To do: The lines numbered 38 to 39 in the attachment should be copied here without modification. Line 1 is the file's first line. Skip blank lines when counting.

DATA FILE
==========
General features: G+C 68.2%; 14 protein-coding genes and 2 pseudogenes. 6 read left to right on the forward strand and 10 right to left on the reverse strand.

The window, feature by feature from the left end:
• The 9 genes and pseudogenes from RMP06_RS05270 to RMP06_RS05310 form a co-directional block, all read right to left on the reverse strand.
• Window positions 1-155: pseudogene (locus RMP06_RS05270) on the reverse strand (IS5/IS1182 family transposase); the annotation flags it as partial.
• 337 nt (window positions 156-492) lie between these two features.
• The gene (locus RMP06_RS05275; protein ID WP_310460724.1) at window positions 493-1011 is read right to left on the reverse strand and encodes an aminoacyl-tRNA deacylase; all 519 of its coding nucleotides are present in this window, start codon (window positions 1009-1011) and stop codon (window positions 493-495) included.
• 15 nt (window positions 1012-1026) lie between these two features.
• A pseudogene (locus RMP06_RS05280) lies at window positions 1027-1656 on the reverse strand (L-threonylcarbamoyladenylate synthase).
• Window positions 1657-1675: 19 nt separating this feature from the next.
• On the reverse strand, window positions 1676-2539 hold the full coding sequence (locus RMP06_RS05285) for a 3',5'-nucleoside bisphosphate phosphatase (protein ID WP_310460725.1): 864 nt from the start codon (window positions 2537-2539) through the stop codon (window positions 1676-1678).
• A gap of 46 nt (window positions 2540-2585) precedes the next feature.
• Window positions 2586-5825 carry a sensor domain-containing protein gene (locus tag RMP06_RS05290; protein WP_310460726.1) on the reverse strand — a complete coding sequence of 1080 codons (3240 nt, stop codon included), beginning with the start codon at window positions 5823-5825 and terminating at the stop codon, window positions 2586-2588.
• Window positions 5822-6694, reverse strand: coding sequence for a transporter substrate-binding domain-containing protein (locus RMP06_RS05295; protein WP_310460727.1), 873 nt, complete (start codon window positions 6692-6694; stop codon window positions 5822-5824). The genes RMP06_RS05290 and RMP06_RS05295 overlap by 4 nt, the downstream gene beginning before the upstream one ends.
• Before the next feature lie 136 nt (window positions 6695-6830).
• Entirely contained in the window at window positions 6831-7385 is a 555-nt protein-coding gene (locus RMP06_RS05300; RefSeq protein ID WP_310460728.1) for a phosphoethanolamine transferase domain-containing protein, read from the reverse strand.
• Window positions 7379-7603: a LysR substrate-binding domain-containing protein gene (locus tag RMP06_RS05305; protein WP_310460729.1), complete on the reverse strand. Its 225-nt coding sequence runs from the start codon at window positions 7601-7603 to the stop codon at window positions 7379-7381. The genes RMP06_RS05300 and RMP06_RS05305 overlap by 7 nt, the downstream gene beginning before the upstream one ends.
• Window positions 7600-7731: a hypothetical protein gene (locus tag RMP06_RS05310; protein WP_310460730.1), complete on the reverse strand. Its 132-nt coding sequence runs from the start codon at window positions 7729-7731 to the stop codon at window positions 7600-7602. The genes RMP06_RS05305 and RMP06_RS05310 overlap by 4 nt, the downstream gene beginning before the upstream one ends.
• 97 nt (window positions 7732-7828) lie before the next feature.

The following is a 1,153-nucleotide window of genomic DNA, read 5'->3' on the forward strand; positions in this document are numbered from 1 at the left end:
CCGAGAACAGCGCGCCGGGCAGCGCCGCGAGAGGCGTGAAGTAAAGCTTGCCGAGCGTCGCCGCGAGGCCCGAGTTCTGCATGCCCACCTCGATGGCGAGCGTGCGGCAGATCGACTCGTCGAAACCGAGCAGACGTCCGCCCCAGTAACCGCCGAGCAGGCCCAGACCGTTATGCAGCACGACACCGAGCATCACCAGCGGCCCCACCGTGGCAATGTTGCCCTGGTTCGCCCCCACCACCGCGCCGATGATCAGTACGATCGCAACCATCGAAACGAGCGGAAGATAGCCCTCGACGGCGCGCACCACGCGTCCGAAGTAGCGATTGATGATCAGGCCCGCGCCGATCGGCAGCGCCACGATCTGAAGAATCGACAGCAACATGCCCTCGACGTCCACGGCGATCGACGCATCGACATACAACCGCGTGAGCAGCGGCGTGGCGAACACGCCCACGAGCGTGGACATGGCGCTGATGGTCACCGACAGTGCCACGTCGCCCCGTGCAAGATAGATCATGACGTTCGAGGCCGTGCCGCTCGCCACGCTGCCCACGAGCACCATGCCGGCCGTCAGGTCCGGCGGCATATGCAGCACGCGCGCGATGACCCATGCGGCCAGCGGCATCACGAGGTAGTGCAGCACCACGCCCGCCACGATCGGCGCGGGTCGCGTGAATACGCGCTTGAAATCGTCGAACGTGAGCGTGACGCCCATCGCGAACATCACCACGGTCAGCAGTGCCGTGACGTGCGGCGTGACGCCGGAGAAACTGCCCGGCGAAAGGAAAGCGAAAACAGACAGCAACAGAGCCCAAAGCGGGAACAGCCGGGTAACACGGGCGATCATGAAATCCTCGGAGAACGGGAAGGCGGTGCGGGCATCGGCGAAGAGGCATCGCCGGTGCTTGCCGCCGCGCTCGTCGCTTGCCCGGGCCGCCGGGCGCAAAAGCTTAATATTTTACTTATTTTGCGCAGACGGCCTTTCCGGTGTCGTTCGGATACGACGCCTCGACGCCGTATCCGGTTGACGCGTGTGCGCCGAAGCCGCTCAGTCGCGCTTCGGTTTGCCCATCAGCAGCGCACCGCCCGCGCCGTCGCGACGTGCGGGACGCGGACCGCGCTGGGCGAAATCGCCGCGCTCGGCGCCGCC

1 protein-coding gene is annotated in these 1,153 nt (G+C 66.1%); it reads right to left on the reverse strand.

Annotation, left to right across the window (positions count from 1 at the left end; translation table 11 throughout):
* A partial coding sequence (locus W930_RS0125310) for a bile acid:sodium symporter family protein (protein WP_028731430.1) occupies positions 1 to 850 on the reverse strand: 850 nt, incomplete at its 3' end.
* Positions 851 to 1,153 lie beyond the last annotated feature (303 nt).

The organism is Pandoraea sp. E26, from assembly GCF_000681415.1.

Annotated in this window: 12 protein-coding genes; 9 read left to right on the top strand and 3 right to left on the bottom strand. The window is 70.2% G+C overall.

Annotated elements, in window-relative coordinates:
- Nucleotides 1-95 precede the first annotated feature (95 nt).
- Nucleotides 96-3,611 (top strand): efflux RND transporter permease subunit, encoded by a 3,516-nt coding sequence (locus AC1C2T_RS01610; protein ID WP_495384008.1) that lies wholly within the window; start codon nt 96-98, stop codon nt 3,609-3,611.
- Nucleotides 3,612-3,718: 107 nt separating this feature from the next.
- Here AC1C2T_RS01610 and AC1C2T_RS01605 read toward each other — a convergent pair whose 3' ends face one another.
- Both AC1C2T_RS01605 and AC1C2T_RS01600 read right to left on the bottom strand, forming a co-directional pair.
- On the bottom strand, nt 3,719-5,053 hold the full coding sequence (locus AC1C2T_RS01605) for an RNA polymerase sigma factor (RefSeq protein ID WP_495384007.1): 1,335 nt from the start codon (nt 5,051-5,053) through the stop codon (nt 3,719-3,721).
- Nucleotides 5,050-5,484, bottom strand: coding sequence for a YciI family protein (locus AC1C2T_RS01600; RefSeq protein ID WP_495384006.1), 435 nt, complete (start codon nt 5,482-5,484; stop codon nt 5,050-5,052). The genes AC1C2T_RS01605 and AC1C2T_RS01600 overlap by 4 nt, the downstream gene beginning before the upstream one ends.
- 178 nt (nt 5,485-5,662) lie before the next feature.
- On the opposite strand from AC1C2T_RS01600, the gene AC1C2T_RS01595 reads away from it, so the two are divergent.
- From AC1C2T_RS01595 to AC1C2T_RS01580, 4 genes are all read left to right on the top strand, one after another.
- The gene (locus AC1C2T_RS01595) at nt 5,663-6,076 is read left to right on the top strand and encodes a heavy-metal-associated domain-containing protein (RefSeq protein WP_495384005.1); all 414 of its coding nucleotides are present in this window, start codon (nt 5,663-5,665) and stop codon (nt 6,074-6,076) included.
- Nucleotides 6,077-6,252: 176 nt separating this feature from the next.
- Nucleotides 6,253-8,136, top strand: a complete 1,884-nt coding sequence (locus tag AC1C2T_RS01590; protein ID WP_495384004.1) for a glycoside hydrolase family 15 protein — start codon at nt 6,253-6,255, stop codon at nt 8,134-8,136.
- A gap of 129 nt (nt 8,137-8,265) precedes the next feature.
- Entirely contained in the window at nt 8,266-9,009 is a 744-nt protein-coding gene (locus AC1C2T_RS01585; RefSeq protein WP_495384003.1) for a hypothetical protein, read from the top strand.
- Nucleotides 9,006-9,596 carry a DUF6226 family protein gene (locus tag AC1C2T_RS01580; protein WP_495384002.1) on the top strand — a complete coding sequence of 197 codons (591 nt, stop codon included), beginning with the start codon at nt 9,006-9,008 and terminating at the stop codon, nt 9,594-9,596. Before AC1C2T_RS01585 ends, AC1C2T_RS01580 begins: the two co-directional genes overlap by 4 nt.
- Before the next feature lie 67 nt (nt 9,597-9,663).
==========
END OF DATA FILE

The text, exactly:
- The gene (locus AC1C2T_RS01595) at nt 5,663-6,076 is read left to right on the top strand and encodes a heavy-metal-associated domain-containing protein (RefSeq protein WP_495384005.1); all 414 of its coding nucleotides are present in this window, start codon (nt 5,663-5,665) and stop codon (nt 6,074-6,076) included.
- Nucleotides 6,077-6,252: 176 nt separating this feature from the next.